Thursday, February 5, 2:45 PM

PETE KELLY'S BLUES (1955): Ex-doughboy turned jazz musician Pet Kelly (Jack Webb) leads a quartet playing at a Kansas City speakeasy during the Roaring 20s. The quartet gets crossed up with a gangster (Edmond O'Brien) and his alcoholic girlfriend (Peggy Lee). Cynical Kelly finds that he has to take a stand. Ella Fitzgerald makes a memorable cameo as singer Maggie Jacks. Look for Jayne Mansfield as a cigarette girl. Dir. Jack Webb

Sunday, February 8, 9:00 PM

GASLIGHT (1944): A newlywed (Ingrid Bergman) fears she's going mad when strange things start happening at the family mansion where her aunt was murdered ten years earlier. Joseph Cotten stars as the handsome stranger who aids her. Charles Boyer stars as the handsome husband who terrorizes her. Dir. George Cukor

Monday, February 9, 10:00 PM—2:00 AM

Oscar Winning Noir

10:00 PM

LAURA (1944): In this film noir based on the Vera Caspary novel, dedicated detective Mark McPherson (Dana Andrews) investigates the death of the beautiful Laura (Gene Tierney), brutally gunned down at the door of her flat. As he interviews her friends and lovers, a complicated portrait of her emerges and he finds himself falling for the deceased girl. Clifton Webb and Vincent Price give outstanding performances as two bickering rivals for Laura's affections. Joseph LaShelle won the Oscar for Best Cinematography, Black-and-White for his work on the film. Dir. Otto Preminger

12:00 AM

MILDRED PIERCE (1945): Joan Crawford won an Oscar for her performance as a woman who builds herself up from grass widow to successful restaurateur in a desperate effort to win the love of the most ungrateful brat in the history of cinema, her daughter Veda, brilliantly played by Ann Blyth. Based on the James M. Cain story. Dir. Michael Curtiz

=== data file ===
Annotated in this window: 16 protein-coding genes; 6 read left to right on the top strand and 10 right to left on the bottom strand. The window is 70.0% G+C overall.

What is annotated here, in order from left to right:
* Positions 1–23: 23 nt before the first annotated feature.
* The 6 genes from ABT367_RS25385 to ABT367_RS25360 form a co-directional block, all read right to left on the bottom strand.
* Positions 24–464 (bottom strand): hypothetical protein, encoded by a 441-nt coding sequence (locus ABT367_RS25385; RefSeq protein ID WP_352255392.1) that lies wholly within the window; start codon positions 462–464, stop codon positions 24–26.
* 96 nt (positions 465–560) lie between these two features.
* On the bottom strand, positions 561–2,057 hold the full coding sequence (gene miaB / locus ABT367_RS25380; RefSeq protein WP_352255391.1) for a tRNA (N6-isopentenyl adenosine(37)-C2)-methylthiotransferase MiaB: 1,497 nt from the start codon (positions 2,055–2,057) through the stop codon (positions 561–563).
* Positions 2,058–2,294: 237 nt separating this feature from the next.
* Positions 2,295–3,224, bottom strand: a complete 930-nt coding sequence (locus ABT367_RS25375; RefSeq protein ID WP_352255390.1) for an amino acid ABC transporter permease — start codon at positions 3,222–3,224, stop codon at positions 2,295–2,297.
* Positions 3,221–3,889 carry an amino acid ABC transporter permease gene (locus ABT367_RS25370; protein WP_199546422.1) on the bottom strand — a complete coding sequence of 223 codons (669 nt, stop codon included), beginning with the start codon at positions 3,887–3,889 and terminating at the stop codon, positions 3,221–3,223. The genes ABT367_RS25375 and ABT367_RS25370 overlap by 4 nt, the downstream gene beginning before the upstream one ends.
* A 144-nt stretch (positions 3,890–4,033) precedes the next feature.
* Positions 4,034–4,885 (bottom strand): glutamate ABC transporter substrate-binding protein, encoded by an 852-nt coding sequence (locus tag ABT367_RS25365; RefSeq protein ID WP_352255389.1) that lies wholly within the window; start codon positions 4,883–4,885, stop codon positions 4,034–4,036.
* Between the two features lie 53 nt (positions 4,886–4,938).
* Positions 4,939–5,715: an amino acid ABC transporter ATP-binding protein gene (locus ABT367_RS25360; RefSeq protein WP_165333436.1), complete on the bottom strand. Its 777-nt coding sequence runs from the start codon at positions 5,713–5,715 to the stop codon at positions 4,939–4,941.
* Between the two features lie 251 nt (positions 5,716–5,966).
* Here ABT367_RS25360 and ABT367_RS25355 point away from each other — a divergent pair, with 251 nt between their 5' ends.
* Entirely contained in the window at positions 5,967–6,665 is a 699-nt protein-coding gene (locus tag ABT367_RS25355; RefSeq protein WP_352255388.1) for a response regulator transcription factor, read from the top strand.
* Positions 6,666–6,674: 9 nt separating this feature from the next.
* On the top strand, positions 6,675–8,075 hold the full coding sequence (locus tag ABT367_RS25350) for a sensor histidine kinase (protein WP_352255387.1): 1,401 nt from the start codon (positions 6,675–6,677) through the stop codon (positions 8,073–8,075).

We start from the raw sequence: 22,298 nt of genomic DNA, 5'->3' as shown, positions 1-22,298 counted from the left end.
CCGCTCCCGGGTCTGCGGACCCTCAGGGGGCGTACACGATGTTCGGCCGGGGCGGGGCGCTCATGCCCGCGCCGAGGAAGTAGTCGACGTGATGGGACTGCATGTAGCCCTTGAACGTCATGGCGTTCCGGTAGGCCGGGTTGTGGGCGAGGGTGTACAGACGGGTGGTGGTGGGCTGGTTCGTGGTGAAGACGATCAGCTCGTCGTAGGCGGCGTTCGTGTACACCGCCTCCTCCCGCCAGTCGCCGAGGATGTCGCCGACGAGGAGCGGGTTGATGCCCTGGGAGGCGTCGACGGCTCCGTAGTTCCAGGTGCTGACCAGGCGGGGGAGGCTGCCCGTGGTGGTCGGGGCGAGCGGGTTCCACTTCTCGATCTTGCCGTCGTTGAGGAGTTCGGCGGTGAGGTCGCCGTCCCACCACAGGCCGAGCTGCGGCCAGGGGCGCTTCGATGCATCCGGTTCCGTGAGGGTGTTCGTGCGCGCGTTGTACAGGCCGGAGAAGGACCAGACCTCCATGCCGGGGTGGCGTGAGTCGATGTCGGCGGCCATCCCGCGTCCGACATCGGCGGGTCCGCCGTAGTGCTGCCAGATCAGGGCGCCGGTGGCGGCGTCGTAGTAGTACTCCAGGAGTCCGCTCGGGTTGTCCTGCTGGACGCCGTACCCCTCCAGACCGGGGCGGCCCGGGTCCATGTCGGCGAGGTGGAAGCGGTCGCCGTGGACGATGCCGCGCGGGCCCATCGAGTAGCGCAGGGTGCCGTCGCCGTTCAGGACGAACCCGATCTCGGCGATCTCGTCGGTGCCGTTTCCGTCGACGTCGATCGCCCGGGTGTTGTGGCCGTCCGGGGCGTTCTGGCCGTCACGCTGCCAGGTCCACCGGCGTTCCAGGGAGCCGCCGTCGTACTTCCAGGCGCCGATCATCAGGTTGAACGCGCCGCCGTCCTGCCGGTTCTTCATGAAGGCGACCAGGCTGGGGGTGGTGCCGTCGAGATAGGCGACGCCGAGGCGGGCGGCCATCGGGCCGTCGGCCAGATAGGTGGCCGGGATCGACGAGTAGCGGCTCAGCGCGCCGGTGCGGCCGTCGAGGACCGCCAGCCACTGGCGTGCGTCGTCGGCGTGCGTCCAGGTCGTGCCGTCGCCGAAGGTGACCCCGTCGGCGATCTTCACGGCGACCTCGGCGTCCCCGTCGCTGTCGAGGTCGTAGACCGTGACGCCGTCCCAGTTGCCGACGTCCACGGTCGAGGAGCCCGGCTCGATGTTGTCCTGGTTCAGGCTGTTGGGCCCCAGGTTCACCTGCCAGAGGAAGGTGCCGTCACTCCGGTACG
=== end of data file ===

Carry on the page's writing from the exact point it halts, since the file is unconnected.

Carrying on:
Tuesday, February 10, 4:00 AM—3:00 PM

Oscar Film Noir Marathon

4:00 AM

JULIE (1956): Doris Day crosses over to the dark side, in this ultimate example of the "woman-in-peril" film. Shot on-location in Carmel and San Francisco, it literally takes the "husband from hell" premise to new heights in an off-the-charts climax that finds stewardess Day fighting for her life aboard a soaring airliner. Implausibility is steamrolled with berserk gusto, leaving the audience helplessly entertained. Louis Jordan plays Julie's dangerous spouse. Barry Sullivan co-stars.

6:00 AM

CROSSFIRE (1947): In this seminal noir, an upright district attorney (Robert Young) investigates a seemingly motiveless murder. As he digs further the prime suspect (George Cooper) seems less and less likely to have done it and an ugly motivation begins to appear. Robert Mitchum and Robert Ryan play a couple of GIs caught up in the case, one trying to clear the suspect and the other trying to frame him. Gloria Grahame earned a best supporting actress nomination for her role as an embittered taxi dancer. Dir. Edward Dmytryk